Medical assessments may be given to monitor the patient’s health while also promoting wellness and holistic care. Clinical assessments help clinicians understand the person’s needs, strengths, abilities and the areas they want to focus on.
It’s also important that psychiatric evaluations are done to establish the patient’s mental health status. Substance use disorders are closely linked to mental health disorders. They go hand-in-hand because people with untreated mental illness may self-medicate to numb their pain. Over time, drugs or alcohol cause changes in the brain that exacerbate the symptoms of mental illness.
By conducting the appropriate assessments and evaluations, treatment centers are able to put together a custom treatment plan that addresses the patient’s needs and tracks their progress within the program. This plan is not set in stone. It may be adjusted at any time to reflect the patient’s changing needs.
Levels of Care
Recovery is a long-term, ongoing process that requires a lifetime of participation. Just as a person with diabetes must always make smart choices when it comes to diet and exercise, a person with a substance use disorder must be mindful of their triggers and how to cope healthily with stress.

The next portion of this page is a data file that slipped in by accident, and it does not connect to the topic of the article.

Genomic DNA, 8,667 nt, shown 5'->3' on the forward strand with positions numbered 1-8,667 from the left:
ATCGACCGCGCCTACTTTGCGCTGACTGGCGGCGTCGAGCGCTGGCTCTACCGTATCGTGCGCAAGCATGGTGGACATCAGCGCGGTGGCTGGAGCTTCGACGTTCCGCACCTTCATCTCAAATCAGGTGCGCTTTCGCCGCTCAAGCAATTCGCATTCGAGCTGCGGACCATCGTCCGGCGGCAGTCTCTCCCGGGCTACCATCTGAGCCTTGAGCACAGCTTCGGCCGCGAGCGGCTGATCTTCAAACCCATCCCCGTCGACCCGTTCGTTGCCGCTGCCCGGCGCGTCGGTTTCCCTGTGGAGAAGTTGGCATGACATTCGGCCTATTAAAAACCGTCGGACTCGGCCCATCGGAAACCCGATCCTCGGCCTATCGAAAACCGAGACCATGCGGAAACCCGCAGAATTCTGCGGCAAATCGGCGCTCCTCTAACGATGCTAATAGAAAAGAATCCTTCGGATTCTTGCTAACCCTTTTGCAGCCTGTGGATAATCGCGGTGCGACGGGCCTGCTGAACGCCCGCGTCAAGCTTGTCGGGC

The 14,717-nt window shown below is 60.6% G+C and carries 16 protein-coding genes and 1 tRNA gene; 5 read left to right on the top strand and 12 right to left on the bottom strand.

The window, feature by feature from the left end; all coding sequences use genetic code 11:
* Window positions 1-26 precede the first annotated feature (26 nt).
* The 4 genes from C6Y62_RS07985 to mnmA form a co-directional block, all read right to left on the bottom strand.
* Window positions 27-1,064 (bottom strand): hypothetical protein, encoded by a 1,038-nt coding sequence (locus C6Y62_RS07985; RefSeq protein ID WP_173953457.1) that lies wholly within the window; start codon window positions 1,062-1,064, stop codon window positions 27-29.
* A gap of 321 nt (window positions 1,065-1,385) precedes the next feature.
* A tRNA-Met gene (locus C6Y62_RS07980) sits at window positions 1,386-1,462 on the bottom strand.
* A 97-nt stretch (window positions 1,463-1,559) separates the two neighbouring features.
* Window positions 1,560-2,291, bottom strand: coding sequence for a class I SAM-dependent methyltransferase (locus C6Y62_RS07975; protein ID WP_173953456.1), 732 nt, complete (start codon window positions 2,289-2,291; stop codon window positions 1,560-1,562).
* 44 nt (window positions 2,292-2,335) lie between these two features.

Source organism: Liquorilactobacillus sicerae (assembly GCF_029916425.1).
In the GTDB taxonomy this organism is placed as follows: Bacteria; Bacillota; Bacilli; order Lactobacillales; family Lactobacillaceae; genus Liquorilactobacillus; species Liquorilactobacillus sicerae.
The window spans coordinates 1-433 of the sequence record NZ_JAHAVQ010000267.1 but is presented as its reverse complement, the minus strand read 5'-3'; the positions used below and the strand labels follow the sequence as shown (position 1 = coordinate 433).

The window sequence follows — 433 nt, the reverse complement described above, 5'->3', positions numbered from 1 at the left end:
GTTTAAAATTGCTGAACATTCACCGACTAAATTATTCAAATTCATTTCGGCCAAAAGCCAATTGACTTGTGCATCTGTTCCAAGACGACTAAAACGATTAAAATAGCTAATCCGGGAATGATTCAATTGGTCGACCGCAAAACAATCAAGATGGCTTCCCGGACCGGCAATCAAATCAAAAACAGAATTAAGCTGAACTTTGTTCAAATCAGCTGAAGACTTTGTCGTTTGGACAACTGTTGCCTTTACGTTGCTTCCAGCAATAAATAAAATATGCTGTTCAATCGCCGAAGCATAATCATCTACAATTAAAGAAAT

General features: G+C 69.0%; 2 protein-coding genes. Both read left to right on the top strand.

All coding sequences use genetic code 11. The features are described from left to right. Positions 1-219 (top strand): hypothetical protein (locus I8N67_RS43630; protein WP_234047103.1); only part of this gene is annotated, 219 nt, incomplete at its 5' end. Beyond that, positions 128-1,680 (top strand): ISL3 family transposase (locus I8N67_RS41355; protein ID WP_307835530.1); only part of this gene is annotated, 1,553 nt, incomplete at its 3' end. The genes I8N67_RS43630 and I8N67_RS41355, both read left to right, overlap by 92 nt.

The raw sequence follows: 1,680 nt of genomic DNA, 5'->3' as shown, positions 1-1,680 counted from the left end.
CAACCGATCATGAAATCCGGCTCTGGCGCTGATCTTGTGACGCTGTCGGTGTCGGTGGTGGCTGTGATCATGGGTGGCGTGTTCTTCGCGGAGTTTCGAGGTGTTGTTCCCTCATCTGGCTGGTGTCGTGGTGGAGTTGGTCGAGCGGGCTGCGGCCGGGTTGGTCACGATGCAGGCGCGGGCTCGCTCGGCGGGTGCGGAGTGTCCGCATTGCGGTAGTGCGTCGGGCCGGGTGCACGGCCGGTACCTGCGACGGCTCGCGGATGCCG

With this in mind, it’s helpful to think of the recovery process as a continuum. Typically, a person in recovery will start with the highest level of care and then “step down” to lower levels. However, where a person starts and how quickly they move through the continuum depends on their assessments and evaluations.
Let’s look closer at the five levels of care, as developed by the American Society of Addiction Medicine (ASAM).
1. Level 0.5 – Early Intervention Services
At this level, treatment is directed toward the risk factors that can cause a person to develop a substance use disorder. These services are designed for individuals who are at risk for addiction, such as those with aggressive childhood behavior, a lack of parental supervision or a history of abuse or neglect.
2. Level 1 – Outpatient Services
As the first “full” level of treatment, outpatient services allow people with substance use disorders to maintain some of their normal schedule while receiving professional treatment. After the assessment, individuals usually receive medications, therapy and other treatments. This is the lowest level of care that generally requires nine hours of participation a week.
3. Level 2 – Intensive Outpatient/Partial Hospitalization Services